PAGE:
Producing your own distinct style of wine in an area that is famous for just producing one grape variety is hard, but for the Sandro Fay family it is all about putting the focus on developing Nebbiolo grapes that are as sustainable as possible and using the individual characteristics of single vineyards to really make your wines stand out from even within their own estate. Find out for yourself at today’s Nebbiolo Day tasting in London.
Producers from across the key grape growing areas that produce Nebbiolo in Italy will be showing their wines at today’s second Nebbiolo Day tasting in London including these from Sandro Fay.
Tell us something about the history of the winery and when it was set up and has grown?
The Società Agricola Fay was founded in 1973 by Sandro Fay who, starting from a small family-run wine producing business, decided to expand the estate’s activities. Construction work began in 1971 on the winery’s premises in San Giacomo di Teglio and in the following years the vineyards were extended by incorporating several additional plots of land. Since 1998, Sandro has been flanked by his sons Marco and Elena.
Our vineyards extend over 15 hectares and traditionally, our wine estate is strongly linked to the Valgella sub-zone, where most of our production is concentrated. We work in a sustainable viticulture, with grass in the vineyards, no fertilizing.
The soil in our vineyards is mainly sandy (about 70%), silty (18%) (clay and limestone are absent), with an acid pH ranging between 4,5 and 5,5, and it has resulted from crumbled granitic formations that vary in thickness from less than one metre to a few metres.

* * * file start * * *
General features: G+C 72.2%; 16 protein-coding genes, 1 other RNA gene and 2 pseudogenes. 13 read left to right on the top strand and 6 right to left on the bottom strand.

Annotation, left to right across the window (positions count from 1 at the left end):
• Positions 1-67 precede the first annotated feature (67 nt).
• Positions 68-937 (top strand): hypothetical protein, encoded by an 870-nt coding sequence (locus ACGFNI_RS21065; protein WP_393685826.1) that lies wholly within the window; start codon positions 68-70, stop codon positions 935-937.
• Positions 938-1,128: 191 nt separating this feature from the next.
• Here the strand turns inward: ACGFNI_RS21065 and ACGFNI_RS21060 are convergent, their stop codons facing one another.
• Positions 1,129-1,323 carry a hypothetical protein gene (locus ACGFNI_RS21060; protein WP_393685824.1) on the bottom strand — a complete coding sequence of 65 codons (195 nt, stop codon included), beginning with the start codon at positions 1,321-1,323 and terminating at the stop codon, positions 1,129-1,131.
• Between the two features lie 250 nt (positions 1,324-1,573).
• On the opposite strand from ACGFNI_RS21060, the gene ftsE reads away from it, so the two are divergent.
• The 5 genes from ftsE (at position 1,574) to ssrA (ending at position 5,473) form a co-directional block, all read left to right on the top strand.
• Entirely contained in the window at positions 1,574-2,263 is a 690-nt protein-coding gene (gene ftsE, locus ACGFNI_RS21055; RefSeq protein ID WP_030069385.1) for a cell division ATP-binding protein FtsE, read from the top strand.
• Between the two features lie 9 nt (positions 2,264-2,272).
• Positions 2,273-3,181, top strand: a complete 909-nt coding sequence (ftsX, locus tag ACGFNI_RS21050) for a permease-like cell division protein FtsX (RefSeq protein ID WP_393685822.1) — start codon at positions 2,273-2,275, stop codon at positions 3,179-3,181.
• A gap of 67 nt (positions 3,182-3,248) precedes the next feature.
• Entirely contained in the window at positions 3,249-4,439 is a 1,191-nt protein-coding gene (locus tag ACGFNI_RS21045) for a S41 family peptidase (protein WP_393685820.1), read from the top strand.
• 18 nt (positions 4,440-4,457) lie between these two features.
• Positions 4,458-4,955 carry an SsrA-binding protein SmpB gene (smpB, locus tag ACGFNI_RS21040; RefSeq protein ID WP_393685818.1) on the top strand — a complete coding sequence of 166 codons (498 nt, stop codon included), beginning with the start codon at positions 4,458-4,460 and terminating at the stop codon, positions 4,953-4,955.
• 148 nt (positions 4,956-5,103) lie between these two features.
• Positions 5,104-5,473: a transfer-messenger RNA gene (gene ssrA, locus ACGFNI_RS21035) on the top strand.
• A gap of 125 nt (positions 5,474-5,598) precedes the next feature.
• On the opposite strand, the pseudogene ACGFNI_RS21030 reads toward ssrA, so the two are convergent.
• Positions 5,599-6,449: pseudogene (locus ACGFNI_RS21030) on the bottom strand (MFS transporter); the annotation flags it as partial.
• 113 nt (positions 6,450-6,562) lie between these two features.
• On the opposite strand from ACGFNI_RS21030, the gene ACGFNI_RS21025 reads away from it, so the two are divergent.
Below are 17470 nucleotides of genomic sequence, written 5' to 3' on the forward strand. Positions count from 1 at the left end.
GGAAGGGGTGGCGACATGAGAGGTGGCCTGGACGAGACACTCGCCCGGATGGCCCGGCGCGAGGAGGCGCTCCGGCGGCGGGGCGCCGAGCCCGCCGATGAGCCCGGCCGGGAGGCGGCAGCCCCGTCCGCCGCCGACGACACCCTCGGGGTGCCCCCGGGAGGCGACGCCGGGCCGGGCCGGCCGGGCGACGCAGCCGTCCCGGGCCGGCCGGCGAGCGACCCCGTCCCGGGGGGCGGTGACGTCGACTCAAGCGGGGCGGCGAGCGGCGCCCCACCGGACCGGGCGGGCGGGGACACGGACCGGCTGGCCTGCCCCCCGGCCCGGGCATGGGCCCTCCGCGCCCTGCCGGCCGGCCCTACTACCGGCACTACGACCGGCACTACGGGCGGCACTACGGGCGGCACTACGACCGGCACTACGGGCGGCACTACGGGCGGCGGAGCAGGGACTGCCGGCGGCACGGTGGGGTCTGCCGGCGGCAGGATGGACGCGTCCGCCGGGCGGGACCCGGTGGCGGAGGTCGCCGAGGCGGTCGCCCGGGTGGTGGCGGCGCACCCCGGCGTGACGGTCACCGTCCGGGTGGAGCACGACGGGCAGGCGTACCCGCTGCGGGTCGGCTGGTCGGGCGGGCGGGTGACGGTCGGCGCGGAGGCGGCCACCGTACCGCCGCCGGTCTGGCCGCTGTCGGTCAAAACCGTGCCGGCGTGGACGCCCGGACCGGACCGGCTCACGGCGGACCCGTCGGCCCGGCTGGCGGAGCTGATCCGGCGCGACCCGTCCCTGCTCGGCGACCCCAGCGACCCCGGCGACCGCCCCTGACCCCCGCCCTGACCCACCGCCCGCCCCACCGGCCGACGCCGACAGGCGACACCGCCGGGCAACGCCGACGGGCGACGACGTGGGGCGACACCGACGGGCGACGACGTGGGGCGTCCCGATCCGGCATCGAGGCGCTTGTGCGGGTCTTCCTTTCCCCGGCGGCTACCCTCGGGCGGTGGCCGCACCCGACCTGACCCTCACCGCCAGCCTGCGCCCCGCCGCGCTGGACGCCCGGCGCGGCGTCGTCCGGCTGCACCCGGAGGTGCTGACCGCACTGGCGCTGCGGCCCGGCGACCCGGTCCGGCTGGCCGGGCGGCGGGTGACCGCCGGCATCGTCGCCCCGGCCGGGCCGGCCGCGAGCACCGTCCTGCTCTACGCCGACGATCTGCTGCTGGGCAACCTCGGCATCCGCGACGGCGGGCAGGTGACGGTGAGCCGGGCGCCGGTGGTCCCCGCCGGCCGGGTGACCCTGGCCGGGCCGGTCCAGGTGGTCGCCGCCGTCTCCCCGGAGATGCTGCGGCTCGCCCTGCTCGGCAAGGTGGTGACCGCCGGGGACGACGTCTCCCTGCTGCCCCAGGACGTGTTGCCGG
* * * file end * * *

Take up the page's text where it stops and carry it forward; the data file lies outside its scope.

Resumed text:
We are committed to promoting single vineyards, which, due to their different soils and altitudes, produce wines with distinctive characteristics.
Why do you grow Nebbiolo and what sort of styles of wine do you hope to make from it?
In Valtellina we have been growing Nebbiolo (Chiavennasca) for more than 1,000 years so it is important for us to continue the tradition. Our style is linked to the elegant expression, floral and mineral, typical of the mountain area.
Have the styles of Nebbiolo changed over the years and if so how and why?
Our territory is so extreme and strong that it is always superior to any style. You can have different interpretations from manufacturer to manufacturer, but the basic impression remains strong.
Which Nebbiolo wines do you export to the UK?
All our wines. The UK is a mature market that appreciates the Valtellina for its deep history, its 2,500 km of terraces and the extreme conditions of cultivation. We work with Passione Vino.
What other grapes do you grow?
Up to 95% is Nebbiolo (Chiavennasca). In 2014 we planted Chardonnay in an extreme area for the altitude (830 m asl); at this altitude it is difficult to have good ripeness on Nebbiolo and so we decided to push on the acidity and minerality of a white variety.
What are you other major export markets and why?
US and Japan – they are both similar markets as the UK in terms of their understanding of what we can do.
How do you see 2019, what are your big opportunities and what are the challenges?
It’s a good moment for Valtellina, we are sure that the positive energy of this territory will give great results also in the future.
Why should a buyer or sommelier come and taste your wines at the tasting?
Because we have a historical Nebbiolo, a unique and terraced territory with an alpine character.
- The Nebbiolo Day tasting takes place on March 5 at the Lindley Hall, Elverton St, London SW1P 2PB including more than 90 winemakers and 500 Nebbiolo wines. It will include in-depth seminars and master classes by Walter Speller ( ) and the guru of Italian wine maps Alessandro Masnaghetti ( ). You can also test your knowledge of the many styles and guess the origin of more than 90 wines on the Nebbiolo Trail. To register go to http://huntandspeller.com